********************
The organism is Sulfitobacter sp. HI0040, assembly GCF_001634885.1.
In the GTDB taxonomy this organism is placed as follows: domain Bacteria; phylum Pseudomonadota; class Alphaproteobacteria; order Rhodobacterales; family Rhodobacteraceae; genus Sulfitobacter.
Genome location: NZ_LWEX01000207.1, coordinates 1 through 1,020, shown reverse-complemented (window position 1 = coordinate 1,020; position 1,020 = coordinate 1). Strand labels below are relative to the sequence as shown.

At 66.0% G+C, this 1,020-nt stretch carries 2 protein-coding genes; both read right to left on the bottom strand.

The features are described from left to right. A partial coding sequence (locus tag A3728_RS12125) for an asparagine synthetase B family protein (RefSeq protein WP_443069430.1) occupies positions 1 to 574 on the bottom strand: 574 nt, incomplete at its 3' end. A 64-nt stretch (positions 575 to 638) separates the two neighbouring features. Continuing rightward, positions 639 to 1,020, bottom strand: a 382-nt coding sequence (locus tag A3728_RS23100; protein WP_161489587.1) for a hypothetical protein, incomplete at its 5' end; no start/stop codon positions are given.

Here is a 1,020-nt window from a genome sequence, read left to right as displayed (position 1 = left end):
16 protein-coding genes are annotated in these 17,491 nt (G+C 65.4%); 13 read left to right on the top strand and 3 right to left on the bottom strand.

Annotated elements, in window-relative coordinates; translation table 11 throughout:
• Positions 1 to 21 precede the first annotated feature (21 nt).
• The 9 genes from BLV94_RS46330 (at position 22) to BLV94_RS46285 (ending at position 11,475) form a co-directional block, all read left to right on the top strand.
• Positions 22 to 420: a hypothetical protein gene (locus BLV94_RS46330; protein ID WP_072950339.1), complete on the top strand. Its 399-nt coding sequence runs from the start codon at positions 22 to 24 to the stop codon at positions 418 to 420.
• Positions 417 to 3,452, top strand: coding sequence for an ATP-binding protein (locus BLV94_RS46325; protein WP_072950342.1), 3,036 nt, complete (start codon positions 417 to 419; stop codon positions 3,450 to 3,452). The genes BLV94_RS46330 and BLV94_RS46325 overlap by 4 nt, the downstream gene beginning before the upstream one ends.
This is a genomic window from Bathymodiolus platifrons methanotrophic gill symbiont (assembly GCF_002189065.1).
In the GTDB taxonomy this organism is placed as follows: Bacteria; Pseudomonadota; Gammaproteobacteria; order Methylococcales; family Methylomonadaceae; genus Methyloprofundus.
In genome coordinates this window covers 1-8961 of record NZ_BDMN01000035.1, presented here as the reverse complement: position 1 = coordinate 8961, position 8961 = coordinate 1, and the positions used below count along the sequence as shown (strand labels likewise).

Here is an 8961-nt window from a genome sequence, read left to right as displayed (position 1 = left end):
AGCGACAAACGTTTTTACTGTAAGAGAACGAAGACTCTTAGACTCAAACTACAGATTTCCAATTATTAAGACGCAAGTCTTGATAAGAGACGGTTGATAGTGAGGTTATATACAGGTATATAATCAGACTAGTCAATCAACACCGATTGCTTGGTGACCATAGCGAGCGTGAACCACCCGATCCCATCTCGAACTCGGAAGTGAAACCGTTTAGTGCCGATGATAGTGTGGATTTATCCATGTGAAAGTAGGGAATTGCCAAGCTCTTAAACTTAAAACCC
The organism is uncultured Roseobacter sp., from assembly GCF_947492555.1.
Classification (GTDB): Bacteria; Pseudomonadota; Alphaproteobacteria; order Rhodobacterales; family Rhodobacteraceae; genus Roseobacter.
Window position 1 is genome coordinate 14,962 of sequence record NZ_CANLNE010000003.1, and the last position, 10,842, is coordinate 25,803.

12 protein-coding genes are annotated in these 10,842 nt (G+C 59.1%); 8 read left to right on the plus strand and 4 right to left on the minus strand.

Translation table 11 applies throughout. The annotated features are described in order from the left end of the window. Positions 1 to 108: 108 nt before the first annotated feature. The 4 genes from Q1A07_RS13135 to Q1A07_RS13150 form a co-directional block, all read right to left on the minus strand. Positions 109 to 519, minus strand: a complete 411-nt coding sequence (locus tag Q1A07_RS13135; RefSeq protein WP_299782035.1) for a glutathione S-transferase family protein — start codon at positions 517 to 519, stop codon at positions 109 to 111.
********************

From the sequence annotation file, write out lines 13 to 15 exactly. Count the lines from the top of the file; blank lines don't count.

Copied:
This is a genomic window from Bathymodiolus platifrons methanotrophic gill symbiont (assembly GCF_002189065.1).
In the GTDB taxonomy this organism is placed as follows: Bacteria; Pseudomonadota; Gammaproteobacteria; order Methylococcales; family Methylomonadaceae; genus Methyloprofundus.
In genome coordinates this window covers 1-8961 of record NZ_BDMN01000035.1, presented here as the reverse complement: position 1 = coordinate 8961, position 8961 = coordinate 1, and the positions used below count along the sequence as shown (strand labels likewise).